• Lev 13:1-2, 44-46
• Psa 32:1-2, 5, 11
• 1 Cor 10:31-11:1
• Mk 1:40-45
The sociologist Rodney Stark, in The Triumph of Christianity (HarperCollins, 2011), confronted the notion that Christianity is a “pie in the sky” religion that attracted adherents in its first centuries by merely promising eternal life.
“What is almost always missed”, Stark writes, “is that Christianity often puts the pie on the table! It makes life better here and now.” He details how life in the ancient world was almost unremittingly filthy and unsanitary, and that disease and physical affliction “probably were dominant features of daily life.” Stark states: “In the midst of the squalor, misery, illness, and anonymity of ancient cities, Christianity provided an island of mercy and security. Foremost was the Christian duty to alleviate want and suffering. It started with Jesus.”
Some might be tempted, in reading of the miraculous healings performed by Jesus, to interpret his actions as primarily displays of power and divinity—as if the sick and possessed were props conveniently providing a way for Jesus to say, in essence, “You doubt that I am God, do you? Watch this!” But the power of Christ over sin and death is never separate from the mercy of Christ toward those who suffer from sin and the inevitability of death.
Put another way, God did not become man because he needed the praise of men. He became man so he could, in his divine humility, touch us and save us from both physical evils and spiritual destruction.
The reading from Leviticus 13 provides context for the Gospel reading in describing some of the measures required of those who had leprosy, which likely refers to a range of serious skin disorders including Hansen’s disease. Those afflicted had to present themselves to the priests, who would then diagnose the disease and, if necessary, “declare him unclean”. This was in many ways a sort of death sentence, at least relationally, because the leper had to live outside of the community, identifying himself as “Unclean, unclean!” Leviticus 14 describes the steps of ritual purification administered to those who recovered from their disease, a most happy if uncommon event.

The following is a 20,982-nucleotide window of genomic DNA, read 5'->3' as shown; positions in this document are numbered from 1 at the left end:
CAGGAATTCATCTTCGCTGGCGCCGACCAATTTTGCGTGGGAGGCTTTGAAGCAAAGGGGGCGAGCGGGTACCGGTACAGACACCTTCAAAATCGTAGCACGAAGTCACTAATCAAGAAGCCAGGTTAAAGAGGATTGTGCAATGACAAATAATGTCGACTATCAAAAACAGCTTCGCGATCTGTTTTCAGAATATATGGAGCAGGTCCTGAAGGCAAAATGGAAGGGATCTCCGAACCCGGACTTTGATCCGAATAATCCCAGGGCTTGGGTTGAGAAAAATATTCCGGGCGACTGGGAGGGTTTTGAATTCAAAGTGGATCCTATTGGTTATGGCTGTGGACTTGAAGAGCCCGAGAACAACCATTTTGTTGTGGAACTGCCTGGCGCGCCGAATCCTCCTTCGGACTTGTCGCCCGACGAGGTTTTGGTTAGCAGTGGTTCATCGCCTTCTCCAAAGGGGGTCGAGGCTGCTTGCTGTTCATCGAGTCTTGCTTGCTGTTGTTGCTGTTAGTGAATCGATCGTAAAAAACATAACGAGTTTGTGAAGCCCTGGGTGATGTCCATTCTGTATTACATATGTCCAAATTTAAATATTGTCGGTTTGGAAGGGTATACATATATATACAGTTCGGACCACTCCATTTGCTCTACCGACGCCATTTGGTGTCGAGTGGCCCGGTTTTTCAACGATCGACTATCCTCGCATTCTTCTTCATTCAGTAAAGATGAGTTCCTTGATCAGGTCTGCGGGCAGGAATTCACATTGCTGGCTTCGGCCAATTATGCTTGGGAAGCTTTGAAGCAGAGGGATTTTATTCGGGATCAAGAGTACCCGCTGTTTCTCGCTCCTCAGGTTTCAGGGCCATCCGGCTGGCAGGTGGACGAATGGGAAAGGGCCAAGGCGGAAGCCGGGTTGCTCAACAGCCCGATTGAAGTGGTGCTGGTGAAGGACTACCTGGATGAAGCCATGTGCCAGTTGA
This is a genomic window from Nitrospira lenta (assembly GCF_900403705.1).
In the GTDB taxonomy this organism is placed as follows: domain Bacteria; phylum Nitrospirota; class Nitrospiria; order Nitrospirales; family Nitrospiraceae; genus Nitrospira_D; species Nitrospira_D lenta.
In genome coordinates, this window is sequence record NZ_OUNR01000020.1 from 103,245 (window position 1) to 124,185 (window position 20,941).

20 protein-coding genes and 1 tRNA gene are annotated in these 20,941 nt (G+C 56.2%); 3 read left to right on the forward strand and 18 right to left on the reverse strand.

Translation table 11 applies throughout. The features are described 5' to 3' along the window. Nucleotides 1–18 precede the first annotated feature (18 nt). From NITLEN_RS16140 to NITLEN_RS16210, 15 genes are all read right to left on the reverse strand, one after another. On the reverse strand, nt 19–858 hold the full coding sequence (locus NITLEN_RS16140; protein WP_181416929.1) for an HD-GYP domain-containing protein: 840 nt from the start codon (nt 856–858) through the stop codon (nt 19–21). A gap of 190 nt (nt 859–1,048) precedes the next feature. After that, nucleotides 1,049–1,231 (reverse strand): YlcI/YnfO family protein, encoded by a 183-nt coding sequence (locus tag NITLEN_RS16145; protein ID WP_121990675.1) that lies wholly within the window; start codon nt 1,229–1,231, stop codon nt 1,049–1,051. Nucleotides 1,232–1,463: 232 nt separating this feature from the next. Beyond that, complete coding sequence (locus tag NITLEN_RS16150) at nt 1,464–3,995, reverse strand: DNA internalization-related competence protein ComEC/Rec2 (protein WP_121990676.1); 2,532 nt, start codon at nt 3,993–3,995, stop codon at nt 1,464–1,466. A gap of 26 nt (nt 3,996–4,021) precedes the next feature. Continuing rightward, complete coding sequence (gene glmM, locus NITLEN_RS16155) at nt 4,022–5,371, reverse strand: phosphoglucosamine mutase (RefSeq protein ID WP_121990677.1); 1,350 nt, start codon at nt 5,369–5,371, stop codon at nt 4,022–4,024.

The Law, then, could identify the disease and provided a practical means to protect the people from the disease spreading. But the Law could not cure the disease; it was able only to acknowledge when the disease had disappeared. This contrasts strikingly with Jesus, the great and holy high priest, who did not merely look upon the leper’s diseased body, but stretched out his hand, touched the unclean man, and healed him: “The leprosy left him immediately.”
Yet Jesus did not use this amazing act as a weapon against the Law, but told the man to present himself to the priests as directed in Leviticus 14. In fact, Jesus sternly warned the man to say nothing of the healing, an action described several times in Mark’s Gospel (cf. Mk 1:44; 5:43; 7:36; 8:26, 30; 9:9); he wished his identity as the true Messiah—not a military leader or political zealot—to be revealed slowly and at the proper time. Jesus knew how his miracles could be misunderstood and misused by those anxious to overthrow the Romans. But the real Messiah is revealed in humility and mercy, through acts of selfless love and life-giving sacrifice.
A paradox is then described. When the healed leper, contra Jesus’ admonition, did spread the word, it forced Jesus to live and carry out his ministry outside the town—that is, outside the camp. The holy one who had healed the leper became “unclean”, a sort of leper, having to remain in deserted places. But what happened then? The people “kept coming to him from everywhere”. The divide between what was thought clean—the sinful people in need of cleansing—and perceived as unclean—the mysterious man who touched the leper—was removed.
The limitations of the Law were revealed, but the Law was also fulfilled by the Law-giving Son of God, the only priest who can see our sins and heal both body and soul.
(This “Opening the Word” column originally appeared in the February 12, 2012, edition of Our Sunday Visitor newspaper.)
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